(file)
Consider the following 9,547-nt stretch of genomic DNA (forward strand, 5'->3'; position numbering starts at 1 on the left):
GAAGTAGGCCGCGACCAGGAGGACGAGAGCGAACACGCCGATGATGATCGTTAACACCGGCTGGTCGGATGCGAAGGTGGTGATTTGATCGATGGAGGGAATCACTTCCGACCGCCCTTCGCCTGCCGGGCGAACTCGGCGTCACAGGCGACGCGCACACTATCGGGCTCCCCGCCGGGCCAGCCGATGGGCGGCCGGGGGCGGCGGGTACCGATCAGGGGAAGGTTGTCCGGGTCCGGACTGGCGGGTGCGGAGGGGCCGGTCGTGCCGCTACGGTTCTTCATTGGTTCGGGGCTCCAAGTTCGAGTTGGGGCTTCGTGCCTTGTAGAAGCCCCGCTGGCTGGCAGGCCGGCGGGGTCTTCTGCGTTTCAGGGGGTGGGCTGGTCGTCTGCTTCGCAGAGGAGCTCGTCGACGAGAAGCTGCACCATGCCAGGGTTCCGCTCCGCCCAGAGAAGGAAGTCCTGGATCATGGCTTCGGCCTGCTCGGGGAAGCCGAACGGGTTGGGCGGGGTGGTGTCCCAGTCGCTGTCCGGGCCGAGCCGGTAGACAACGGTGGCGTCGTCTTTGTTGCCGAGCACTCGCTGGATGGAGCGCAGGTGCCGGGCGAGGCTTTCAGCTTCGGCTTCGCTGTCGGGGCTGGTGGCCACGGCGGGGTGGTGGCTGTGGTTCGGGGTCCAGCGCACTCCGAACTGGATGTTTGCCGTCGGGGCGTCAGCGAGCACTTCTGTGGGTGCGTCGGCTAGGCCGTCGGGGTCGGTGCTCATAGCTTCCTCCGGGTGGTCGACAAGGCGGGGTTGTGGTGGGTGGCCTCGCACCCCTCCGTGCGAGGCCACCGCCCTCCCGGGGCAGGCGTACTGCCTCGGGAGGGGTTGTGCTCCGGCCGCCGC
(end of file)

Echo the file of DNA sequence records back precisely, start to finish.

Consider the following 9,547-nt stretch of genomic DNA (forward strand, 5'->3'; position numbering starts at 1 on the left):
GAAGTAGGCCGCGACCAGGAGGACGAGAGCGAACACGCCGATGATGATCGTTAACACCGGCTGGTCGGATGCGAAGGTGGTGATTTGATCGATGGAGGGAATCACTTCCGACCGCCCTTCGCCTGCCGGGCGAACTCGGCGTCACAGGCGACGCGCACACTATCGGGCTCCCCGCCGGGCCAGCCGATGGGCGGCCGGGGGCGGCGGGTACCGATCAGGGGAAGGTTGTCCGGGTCCGGACTGGCGGGTGCGGAGGGGCCGGTCGTGCCGCTACGGTTCTTCATTGGTTCGGGGCTCCAAGTTCGAGTTGGGGCTTCGTGCCTTGTAGAAGCCCCGCTGGCTGGCAGGCCGGCGGGGTCTTCTGCGTTTCAGGGGGTGGGCTGGTCGTCTGCTTCGCAGAGGAGCTCGTCGACGAGAAGCTGCACCATGCCAGGGTTCCGCTCCGCCCAGAGAAGGAAGTCCTGGATCATGGCTTCGGCCTGCTCGGGGAAGCCGAACGGGTTGGGCGGGGTGGTGTCCCAGTCGCTGTCCGGGCCGAGCCGGTAGACAACGGTGGCGTCGTCTTTGTTGCCGAGCACTCGCTGGATGGAGCGCAGGTGCCGGGCGAGGCTTTCAGCTTCGGCTTCGCTGTCGGGGCTGGTGGCCACGGCGGGGTGGTGGCTGTGGTTCGGGGTCCAGCGCACTCCGAACTGGATGTTTGCCGTCGGGGCGTCAGCGAGCACTTCTGTGGGTGCGTCGGCTAGGCCGTCGGGGTCGGTGCTCATAGCTTCCTCCGGGTGGTCGACAAGGCGGGGTTGTGGTGGGTGGCCTCGCACCCCTCCGTGCGAGGCCACCGCCCTCCCGGGGCAGGCGTACTGCCTCGGGAGGGGTTGTGCTCCGGCCGCCGC